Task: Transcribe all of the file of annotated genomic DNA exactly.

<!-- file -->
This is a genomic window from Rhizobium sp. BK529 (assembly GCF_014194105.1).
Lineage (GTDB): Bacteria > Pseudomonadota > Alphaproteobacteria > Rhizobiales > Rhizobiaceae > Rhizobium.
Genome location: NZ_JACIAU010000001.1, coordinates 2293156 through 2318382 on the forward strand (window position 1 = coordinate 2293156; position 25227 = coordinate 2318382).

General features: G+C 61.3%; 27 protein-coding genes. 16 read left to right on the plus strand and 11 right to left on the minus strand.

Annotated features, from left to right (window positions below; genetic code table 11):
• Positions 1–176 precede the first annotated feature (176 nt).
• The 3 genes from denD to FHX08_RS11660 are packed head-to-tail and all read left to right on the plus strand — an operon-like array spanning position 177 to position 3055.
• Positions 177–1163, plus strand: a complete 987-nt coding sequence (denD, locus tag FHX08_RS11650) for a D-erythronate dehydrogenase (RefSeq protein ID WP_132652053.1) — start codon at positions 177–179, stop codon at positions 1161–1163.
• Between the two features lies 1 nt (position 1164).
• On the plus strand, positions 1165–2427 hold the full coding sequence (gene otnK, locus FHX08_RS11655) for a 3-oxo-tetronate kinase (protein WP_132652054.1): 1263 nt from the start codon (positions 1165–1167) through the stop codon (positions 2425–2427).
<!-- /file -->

This is a genomic window from Rhizobium sp. BK529 (assembly GCF_014194105.1).
Lineage (GTDB): Bacteria > Pseudomonadota > Alphaproteobacteria > Rhizobiales > Rhizobiaceae > Rhizobium.
Genome location: NZ_JACIAU010000001.1, coordinates 2293156 through 2318382 on the forward strand (window position 1 = coordinate 2293156; position 25227 = coordinate 2318382).

General features: G+C 61.3%; 27 protein-coding genes. 16 read left to right on the plus strand and 11 right to left on the minus strand.

Annotated features, from left to right (window positions below; genetic code table 11):
• Positions 1–176 precede the first annotated feature (176 nt).
• The 3 genes from denD to FHX08_RS11660 are packed head-to-tail and all read left to right on the plus strand — an operon-like array spanning position 177 to position 3055.
• Positions 177–1163, plus strand: a complete 987-nt coding sequence (denD, locus tag FHX08_RS11650) for a D-erythronate dehydrogenase (RefSeq protein ID WP_132652053.1) — start codon at positions 177–179, stop codon at positions 1161–1163.
• Between the two features lies 1 nt (position 1164).
• On the plus strand, positions 1165–2427 hold the full coding sequence (gene otnK, locus FHX08_RS11655) for a 3-oxo-tetronate kinase (protein WP_132652054.1): 1263 nt from the start codon (positions 1165–1167) through the stop codon (positions 2425–2427).